She has received a prestigious Newbery Honor for one of her novels, but Gennifer Choldenko also writes books for younger readers. As in her longer works, she presents readers with characters who are just a bit different, always memorable; they feel real, and are worth talking about. Meet Choldenko's characters brought to life in word and illustration in the books suggested here. Please note the books that are more appropriate for kids ages 9–12.
Al Capone Does My Shirts
When Moose's family moves to Alcatraz so his father can work as a guard and his sister Natalie (who has autism) can attend a special school in San Francisco, Moose has to leave his friends and his winning baseball team behind. Moose just wants to protect Natalie, live up to his parent's expectations, and stay out of trouble, but on Alcatraz, trouble is never very far away.
Al Capone Shines My Shoes
Nothing is the way it's supposed to be when you live on an island with a billion birds, a ton of bird crap, a few dozen rifles, machine guns and automatics and 278 of America's worst criminals. And then there's Moose Flanagan. Moose's father works as a prison guard and his family lives on the east side of Alcatraz — not far from the mobster Al Capone.
How to Make Friends With a Giant
Though one is very tall and the other quite short, Jake and Jacomo find they have much in common and find friendship in spite of classmates’ teasing. Though no longer in print, this recognizable, realistic story may be available used or at libraries.
If a Tree Falls at Lunch Period
Kirsten's parents are fighting and her best friend has suddenly joined the popular crowd. Walker is the only black student at his new private school and his single mom watches over him like a hawk. What happens when Kirsten's and Walker's worlds collide?
Shy Lili is so soft spoken she has been marked absent and has a tough time standing up for herself — especially when partnered with bold Cassidy. Lili finds her voice, however, when just in time to help the class pet from disaster. Well told and gently illustrated, all readers are likely to empathize with the well-drawn characters.
Moonstruck: The True Story of the Cow Who Jumped Over the Moon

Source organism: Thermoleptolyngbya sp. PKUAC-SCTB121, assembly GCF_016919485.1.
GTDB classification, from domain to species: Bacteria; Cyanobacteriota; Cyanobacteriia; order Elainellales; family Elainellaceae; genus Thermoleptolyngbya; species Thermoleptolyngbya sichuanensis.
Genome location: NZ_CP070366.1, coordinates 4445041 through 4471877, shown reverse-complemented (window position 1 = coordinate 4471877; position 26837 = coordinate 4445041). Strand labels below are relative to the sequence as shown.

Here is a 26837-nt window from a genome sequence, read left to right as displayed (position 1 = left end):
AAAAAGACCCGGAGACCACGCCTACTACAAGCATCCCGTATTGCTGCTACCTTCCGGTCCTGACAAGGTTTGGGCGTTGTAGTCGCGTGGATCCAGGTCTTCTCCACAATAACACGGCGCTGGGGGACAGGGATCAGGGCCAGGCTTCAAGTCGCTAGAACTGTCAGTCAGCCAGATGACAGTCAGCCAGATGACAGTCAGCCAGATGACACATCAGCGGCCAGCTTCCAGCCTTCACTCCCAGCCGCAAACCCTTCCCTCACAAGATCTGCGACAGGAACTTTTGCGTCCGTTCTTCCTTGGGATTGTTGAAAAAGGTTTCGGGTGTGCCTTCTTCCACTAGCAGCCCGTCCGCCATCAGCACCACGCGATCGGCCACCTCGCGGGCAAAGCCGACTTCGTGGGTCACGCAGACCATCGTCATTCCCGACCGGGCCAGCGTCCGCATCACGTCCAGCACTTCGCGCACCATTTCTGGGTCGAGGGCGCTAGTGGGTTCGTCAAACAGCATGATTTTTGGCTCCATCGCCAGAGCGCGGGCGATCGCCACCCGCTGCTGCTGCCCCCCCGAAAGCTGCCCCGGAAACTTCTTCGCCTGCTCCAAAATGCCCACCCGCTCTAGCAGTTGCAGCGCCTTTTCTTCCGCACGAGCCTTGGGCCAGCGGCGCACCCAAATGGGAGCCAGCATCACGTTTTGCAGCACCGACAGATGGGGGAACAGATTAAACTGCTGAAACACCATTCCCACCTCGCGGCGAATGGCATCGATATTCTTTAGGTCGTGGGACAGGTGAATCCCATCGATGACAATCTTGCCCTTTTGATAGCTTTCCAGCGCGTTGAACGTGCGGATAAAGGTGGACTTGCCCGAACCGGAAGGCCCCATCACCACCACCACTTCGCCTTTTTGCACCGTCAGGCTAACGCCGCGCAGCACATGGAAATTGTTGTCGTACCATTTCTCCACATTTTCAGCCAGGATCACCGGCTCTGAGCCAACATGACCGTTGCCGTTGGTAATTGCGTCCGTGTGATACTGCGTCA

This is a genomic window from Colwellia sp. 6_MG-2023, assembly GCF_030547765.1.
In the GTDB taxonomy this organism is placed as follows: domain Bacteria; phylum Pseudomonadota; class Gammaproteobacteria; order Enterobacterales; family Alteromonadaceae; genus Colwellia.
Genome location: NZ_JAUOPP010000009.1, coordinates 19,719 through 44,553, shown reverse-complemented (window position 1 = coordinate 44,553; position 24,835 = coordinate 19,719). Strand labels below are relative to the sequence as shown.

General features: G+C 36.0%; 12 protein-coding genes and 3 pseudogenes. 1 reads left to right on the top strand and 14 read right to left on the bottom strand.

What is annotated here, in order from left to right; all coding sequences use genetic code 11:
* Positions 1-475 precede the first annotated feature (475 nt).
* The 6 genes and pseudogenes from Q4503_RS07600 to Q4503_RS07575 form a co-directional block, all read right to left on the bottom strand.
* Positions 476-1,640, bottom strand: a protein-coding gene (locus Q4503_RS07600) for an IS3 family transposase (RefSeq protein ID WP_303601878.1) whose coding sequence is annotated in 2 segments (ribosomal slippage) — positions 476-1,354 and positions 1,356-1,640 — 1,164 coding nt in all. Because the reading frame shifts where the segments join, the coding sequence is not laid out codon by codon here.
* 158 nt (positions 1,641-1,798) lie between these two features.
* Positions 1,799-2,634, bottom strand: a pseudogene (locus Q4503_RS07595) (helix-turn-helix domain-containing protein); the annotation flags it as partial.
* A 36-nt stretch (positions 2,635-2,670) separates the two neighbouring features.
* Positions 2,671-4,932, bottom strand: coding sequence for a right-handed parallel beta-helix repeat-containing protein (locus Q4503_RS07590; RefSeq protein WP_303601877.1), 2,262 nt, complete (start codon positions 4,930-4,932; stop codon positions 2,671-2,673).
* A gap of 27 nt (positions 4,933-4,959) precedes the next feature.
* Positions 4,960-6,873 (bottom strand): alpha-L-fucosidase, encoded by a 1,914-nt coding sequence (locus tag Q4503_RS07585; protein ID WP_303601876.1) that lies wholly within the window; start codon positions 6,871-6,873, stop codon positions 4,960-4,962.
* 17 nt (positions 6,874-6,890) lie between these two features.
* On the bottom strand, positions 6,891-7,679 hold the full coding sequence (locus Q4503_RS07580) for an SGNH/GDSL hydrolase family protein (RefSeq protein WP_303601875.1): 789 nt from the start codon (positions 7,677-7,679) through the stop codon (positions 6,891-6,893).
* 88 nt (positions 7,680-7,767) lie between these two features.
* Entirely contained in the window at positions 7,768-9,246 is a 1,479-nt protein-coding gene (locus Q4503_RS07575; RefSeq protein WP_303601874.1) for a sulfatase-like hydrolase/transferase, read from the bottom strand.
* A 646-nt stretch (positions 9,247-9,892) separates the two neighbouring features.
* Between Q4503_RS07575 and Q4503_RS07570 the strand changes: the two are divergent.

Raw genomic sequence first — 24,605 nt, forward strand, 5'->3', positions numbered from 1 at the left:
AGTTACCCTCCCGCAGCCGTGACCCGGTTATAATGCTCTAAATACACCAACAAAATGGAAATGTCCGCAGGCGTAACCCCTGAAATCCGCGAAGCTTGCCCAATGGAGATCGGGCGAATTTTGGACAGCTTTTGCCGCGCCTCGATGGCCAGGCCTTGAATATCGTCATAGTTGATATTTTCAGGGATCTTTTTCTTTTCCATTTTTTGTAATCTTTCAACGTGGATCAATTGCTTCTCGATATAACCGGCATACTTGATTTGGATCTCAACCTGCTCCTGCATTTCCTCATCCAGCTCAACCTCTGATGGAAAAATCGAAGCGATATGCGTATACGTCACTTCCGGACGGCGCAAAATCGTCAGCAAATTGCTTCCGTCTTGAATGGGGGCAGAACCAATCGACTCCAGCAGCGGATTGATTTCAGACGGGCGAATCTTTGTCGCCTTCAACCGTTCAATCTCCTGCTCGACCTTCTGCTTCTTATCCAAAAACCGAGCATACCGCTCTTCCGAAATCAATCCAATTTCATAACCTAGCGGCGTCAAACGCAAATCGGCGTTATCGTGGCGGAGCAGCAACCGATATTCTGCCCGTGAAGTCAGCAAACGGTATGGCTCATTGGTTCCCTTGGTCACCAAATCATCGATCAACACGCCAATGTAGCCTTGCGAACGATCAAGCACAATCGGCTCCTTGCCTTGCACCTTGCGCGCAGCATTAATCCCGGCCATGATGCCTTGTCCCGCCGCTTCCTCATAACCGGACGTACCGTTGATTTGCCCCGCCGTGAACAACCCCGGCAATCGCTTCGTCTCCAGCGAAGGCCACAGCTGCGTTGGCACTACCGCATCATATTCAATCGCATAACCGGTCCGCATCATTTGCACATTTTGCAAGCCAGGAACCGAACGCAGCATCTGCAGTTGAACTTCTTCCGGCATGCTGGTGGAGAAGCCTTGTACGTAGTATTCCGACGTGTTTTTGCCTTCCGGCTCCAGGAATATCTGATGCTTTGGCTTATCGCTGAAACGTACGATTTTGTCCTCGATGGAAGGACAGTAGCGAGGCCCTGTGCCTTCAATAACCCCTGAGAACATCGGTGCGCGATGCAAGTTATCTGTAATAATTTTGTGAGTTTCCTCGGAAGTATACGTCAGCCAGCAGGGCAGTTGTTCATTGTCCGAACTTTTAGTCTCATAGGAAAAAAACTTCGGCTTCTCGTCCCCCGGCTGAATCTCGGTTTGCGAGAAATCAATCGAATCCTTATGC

Read the back story of why — and how — the cow who jumped over the moon (made famous in the nursery rhyme) was able to accomplish this feat. Though no longer in print, this funny parody may be available used or at libraries.
No Passengers Beyond This Point
Three siblings — India, Finn, and Mouse — have less than 48 hours to pack up all their belongings and fly, without Mom, to their uncle Red's in Colorado, after they lose their house to foreclosure. When they land, a mysterious driver meets them at the airport, and he's never heard of Uncle Red. Like Dorothy in Oz, they find themselves in a place they've never heard of, with no idea of how to get home.
Notes from a Liar and Her Dog
For Antonia MacPherson, lying is a way of life. If it weren't for her best friend, Harrison, and a tiny ball of fluff named Pistachio, she would be miserable. Her older sister, Your Highness Elizabeth, says Ant is in training to be a juvenile delinquent, Harrison smells like a salami sandwich, and Pistachio should be put out of his misery. When a teacher takes Ant under her wing, Ant's way of life may have to change.
Fifth-grader, Liam, is the oldest of the three with two younger sisters. Confident Dakota is a third grader just waiting until she can cure cancer; friendly second grader, Izzy, is a hugger and notices things that other kids miss. Their parents are divorced and money is tight. Can the kids figure out what is causing their beloved dog to urinate on the apartment’s carpet – before the landlord evicts them? Difficult themes are handled with a light touch by the author of Newbery-honor winning, Al Capone Does My Shirts.
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